• Planter's Paradise: Nature, Culture, and Hawaiʻi’s Sugarcane Plantations

      Isenberg, Andrew C. (Andrew Christian); Goedde, Petra, 1964-; Bailey, Beth L., 1957-; Immerman, Richard H.; McNeill, John Robert (Temple University. Libraries, 2016)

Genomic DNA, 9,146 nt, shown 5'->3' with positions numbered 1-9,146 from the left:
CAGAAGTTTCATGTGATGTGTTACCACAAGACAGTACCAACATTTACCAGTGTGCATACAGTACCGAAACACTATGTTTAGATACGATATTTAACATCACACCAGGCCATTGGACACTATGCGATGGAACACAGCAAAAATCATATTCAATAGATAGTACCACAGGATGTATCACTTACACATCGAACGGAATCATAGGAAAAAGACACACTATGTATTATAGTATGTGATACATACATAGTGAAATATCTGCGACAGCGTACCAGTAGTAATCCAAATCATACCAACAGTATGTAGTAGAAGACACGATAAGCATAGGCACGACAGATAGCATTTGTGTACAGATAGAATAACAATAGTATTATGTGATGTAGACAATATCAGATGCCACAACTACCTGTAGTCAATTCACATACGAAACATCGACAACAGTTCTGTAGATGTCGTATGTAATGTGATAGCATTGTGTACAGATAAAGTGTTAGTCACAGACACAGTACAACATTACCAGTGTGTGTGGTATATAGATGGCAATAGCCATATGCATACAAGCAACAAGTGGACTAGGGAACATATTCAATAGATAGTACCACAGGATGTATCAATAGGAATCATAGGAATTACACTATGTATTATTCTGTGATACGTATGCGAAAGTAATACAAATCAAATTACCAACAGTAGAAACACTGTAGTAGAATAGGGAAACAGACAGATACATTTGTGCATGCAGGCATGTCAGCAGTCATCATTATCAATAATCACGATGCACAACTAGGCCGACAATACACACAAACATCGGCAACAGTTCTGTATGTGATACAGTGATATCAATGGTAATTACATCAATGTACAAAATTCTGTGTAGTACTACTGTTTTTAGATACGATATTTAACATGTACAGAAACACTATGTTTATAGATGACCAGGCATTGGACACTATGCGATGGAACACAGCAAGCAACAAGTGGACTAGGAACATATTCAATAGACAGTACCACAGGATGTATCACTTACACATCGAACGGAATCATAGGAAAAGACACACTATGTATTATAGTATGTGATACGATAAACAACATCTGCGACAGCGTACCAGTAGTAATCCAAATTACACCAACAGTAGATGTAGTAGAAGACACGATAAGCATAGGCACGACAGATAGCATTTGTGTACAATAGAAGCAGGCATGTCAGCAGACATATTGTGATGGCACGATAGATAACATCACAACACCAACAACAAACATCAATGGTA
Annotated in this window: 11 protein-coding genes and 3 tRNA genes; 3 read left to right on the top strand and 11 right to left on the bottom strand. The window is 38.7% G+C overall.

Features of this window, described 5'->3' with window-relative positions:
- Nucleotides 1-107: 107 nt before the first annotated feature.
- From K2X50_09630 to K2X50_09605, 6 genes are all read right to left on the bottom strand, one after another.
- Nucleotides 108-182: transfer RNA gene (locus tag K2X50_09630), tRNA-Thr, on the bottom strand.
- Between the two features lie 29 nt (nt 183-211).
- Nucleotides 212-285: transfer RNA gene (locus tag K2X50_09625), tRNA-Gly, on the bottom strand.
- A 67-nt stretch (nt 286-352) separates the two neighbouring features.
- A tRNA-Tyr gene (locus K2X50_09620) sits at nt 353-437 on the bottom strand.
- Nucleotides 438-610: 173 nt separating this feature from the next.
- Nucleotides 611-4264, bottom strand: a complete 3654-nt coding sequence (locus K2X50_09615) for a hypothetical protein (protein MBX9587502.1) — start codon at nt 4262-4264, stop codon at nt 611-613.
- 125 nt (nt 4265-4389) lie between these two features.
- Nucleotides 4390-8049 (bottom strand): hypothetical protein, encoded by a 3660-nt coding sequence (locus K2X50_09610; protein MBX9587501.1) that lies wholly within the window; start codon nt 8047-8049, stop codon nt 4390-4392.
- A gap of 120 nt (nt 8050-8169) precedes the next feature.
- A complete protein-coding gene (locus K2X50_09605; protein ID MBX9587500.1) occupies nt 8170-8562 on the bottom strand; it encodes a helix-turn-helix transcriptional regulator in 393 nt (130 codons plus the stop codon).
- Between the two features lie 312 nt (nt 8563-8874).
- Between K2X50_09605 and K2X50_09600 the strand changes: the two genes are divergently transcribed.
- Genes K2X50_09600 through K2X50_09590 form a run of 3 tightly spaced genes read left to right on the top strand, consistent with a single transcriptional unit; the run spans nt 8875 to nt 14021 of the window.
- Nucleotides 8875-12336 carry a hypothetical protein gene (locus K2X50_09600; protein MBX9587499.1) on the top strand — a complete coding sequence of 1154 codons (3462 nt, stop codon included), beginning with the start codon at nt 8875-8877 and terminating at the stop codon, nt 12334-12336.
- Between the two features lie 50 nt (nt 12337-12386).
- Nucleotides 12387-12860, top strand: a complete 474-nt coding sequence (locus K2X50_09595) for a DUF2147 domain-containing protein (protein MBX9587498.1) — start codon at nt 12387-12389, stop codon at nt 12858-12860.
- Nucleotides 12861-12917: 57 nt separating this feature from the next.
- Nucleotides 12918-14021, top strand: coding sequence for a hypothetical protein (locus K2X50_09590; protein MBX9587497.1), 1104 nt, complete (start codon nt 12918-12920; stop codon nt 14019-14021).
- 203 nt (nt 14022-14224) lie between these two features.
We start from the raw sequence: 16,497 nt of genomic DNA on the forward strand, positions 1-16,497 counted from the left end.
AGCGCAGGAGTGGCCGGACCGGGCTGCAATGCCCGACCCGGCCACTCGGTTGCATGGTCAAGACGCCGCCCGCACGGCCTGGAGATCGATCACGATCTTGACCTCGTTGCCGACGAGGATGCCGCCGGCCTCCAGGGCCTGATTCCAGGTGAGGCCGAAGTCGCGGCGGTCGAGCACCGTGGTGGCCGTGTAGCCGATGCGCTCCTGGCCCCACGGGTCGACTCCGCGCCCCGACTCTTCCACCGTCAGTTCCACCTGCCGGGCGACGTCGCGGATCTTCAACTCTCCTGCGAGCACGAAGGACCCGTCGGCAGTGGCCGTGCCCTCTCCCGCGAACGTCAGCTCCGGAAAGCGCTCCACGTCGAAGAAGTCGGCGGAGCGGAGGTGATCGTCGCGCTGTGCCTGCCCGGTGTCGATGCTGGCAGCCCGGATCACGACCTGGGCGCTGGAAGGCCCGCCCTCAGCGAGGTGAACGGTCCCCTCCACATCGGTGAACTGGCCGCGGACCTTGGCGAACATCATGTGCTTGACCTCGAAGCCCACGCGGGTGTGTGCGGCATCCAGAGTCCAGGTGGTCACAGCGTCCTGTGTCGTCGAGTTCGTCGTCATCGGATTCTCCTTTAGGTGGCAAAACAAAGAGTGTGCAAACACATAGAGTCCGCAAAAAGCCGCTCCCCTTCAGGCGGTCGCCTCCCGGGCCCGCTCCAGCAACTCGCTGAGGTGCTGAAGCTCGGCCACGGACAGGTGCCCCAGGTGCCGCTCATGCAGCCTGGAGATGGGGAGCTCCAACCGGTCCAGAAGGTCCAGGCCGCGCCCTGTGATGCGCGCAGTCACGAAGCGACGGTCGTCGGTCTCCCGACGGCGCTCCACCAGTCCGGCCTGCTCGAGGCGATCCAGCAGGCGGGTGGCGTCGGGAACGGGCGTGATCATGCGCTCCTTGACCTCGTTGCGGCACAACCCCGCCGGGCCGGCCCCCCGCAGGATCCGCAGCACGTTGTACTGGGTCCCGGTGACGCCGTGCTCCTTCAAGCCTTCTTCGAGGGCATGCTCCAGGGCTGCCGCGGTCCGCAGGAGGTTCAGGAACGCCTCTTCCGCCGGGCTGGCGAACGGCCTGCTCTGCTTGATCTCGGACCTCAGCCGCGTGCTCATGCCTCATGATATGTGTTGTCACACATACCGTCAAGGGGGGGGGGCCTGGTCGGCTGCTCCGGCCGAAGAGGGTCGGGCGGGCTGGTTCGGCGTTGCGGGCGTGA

Over the course of the nineteenth century, the Hawaiian sugar industry rose from economic insignificance to become one of the world’s most efficient and productive sugarcane plantation systems. "Planter's Paradise" traces the transnational environmental history of cane planting in Hawaiʻi, from Polynesian settlement to the early twentieth century, to explore how an export-based mono-culture plantation system eclipsed diversified farming, how cultural encounters between indigenous and Euro-American groups influenced agriculture and natural resource use, and how the politics of planting contributed to the rise of American hegemony over the islands. With research grounded in plantation records, agricultural association publications, popular media, and personal correspondence, I address sugarcane planting as a point where ideas about nature, methods of converting nature into commodities for consumption in distant markets, and nature itself influenced each other within the context of U.S. imperial expansion. I argue that the ascendance of Hawaiʻi’s sugar industry was the result of cultural encounters, economic relations, and environmental conditions at the local level, but cane planting also connected the archipelago to particular transnational networks of economic, ecological, and cultural exchange. Sugarcane planting introduced to Hawaiʻi foreign ways of relating to the natural world, a host of alien organisms, and advances in agricultural science and technology that impacted all of Hawaiian society. These introductions contributed to planters' power. By the early twentieth century, Hawaiʻi had become a planter's paradise: a society and environment transformed for the industrial cultivation of sugarcane.